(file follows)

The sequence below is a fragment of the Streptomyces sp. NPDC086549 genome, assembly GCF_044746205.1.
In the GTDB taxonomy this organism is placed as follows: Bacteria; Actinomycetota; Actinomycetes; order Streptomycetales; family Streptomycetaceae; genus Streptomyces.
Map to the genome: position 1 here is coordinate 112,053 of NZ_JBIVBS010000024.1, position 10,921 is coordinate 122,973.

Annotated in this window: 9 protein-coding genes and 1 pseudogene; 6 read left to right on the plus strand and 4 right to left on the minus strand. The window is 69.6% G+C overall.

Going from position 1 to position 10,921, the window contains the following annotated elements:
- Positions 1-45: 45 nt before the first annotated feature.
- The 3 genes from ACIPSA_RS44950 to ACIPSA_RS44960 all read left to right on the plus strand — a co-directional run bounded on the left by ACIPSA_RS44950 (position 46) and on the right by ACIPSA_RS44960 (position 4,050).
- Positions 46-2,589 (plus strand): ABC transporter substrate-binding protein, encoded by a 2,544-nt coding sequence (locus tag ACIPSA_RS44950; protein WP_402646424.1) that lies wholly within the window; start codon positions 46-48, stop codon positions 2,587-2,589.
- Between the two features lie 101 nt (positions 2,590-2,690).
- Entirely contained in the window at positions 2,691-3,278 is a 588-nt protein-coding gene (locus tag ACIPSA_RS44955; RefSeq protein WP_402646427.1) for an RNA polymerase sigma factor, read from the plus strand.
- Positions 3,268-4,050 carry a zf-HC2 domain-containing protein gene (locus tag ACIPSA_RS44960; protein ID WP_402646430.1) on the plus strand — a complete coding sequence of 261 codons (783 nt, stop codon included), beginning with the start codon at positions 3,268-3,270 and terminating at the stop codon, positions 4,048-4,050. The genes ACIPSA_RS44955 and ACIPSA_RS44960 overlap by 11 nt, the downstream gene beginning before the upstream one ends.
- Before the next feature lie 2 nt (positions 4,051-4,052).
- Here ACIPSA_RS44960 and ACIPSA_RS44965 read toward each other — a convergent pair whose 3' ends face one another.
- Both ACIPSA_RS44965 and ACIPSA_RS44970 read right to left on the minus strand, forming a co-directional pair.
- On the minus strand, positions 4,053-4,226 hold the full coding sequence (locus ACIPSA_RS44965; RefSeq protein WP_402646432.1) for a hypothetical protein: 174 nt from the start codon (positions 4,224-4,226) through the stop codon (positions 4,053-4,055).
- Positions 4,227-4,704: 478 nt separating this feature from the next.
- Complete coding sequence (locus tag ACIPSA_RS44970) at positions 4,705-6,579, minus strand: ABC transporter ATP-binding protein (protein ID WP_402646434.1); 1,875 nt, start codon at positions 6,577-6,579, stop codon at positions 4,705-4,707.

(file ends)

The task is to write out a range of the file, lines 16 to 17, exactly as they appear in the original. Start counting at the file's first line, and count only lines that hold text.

- Positions 4,227-4,704: 478 nt separating this feature from the next.
- Complete coding sequence (locus tag ACIPSA_RS44970) at positions 4,705-6,579, minus strand: ABC transporter ATP-binding protein (protein ID WP_402646434.1); 1,875 nt, start codon at positions 6,577-6,579, stop codon at positions 4,705-4,707.